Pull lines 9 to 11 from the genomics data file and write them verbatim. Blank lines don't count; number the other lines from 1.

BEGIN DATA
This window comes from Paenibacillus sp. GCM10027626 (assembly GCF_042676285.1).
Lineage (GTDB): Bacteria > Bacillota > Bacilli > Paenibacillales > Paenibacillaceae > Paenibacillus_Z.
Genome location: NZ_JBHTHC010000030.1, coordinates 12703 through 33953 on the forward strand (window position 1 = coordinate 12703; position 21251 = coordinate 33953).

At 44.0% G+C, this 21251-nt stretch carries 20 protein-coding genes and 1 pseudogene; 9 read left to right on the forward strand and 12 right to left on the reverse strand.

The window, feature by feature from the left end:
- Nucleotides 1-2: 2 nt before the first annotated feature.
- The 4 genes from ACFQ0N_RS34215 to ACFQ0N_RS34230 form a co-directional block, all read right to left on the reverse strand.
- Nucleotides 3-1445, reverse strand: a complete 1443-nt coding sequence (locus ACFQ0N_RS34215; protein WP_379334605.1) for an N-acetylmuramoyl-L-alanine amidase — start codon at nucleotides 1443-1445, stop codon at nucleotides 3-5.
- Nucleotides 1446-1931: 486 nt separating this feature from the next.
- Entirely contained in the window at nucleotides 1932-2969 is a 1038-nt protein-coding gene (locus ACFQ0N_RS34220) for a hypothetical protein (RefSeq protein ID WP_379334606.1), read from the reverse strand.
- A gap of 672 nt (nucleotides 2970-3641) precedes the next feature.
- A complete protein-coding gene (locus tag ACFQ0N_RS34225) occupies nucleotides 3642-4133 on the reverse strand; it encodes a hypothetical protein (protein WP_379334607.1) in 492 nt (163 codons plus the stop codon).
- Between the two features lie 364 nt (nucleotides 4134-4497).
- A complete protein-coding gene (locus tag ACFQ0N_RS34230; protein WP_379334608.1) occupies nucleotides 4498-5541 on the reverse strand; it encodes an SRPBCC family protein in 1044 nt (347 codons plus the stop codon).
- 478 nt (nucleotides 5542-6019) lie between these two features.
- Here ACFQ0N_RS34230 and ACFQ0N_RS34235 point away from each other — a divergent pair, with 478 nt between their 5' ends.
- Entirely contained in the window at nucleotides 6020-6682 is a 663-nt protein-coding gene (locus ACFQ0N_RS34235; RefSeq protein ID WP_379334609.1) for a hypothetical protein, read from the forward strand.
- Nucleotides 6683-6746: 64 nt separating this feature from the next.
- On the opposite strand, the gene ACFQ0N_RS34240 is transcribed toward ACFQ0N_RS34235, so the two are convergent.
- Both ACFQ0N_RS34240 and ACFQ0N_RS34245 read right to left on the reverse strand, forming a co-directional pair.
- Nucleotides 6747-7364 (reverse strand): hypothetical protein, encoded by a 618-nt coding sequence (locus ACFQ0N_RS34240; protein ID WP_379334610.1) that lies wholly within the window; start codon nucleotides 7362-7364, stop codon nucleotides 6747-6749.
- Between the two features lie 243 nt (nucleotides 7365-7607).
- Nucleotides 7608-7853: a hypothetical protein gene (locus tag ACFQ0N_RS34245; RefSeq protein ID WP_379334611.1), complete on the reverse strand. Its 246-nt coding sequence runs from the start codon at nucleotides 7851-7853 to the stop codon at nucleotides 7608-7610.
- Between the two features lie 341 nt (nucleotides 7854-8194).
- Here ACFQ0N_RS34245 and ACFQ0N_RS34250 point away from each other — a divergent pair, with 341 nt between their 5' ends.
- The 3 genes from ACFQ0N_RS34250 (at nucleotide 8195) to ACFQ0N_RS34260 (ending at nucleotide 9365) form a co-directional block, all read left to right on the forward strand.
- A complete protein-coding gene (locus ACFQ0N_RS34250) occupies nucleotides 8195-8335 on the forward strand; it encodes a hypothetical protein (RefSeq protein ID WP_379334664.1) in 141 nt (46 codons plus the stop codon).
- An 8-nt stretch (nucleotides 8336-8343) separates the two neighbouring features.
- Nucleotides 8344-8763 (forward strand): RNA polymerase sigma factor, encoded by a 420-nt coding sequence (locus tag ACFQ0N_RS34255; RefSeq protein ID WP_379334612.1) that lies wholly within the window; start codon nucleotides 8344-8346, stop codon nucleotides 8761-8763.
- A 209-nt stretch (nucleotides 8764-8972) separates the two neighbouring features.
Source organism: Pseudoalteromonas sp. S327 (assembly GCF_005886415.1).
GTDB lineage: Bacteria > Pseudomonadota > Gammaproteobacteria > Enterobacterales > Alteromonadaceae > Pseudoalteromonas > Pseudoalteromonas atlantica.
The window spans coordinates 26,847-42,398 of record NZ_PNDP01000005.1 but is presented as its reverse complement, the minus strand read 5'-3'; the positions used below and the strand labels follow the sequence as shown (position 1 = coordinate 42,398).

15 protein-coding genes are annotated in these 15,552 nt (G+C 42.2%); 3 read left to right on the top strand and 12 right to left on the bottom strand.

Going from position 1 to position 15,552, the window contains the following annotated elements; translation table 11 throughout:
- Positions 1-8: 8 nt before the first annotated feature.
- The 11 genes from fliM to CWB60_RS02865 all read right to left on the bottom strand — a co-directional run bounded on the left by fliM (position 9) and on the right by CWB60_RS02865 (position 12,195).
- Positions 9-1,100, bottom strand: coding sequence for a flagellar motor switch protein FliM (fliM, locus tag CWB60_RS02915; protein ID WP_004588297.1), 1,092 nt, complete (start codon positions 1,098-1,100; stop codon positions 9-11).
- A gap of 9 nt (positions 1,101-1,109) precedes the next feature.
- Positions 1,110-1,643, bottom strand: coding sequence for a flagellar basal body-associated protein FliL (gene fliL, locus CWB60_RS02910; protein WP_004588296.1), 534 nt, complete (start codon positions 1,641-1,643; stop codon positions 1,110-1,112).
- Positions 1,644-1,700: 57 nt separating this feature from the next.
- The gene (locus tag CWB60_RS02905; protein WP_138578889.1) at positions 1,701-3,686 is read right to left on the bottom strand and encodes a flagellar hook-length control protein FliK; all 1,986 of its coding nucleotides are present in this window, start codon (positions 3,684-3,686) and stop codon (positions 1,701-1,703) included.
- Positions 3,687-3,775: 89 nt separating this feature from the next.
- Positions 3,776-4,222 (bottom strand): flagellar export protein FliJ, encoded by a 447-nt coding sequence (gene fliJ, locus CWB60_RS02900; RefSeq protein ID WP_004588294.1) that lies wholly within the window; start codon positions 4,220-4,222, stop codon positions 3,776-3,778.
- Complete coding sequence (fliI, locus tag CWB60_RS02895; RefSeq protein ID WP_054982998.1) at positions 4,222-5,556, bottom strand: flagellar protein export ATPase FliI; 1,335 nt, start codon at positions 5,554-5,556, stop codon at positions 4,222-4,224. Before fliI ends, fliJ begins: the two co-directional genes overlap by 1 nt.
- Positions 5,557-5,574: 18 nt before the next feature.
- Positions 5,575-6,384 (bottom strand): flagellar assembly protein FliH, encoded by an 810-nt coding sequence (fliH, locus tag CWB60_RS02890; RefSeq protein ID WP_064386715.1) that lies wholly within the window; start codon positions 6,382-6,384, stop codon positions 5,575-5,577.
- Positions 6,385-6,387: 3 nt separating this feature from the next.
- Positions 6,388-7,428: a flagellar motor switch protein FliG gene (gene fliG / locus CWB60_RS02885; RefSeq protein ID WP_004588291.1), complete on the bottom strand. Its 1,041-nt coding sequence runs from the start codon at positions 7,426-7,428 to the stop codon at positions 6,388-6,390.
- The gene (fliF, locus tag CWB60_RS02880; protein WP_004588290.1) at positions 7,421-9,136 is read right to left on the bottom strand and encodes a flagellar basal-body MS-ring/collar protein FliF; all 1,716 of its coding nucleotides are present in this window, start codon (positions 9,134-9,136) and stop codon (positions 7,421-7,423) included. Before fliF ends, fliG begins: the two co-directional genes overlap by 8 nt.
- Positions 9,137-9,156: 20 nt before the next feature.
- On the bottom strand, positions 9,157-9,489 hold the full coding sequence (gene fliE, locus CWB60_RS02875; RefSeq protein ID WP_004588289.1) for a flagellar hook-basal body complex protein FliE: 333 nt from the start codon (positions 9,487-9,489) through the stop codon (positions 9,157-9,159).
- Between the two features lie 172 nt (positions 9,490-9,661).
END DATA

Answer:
- Nucleotides 1446-1931: 486 nt separating this feature from the next.
- Entirely contained in the window at nucleotides 1932-2969 is a 1038-nt protein-coding gene (locus ACFQ0N_RS34220) for a hypothetical protein (RefSeq protein ID WP_379334606.1), read from the reverse strand.
- A gap of 672 nt (nucleotides 2970-3641) precedes the next feature.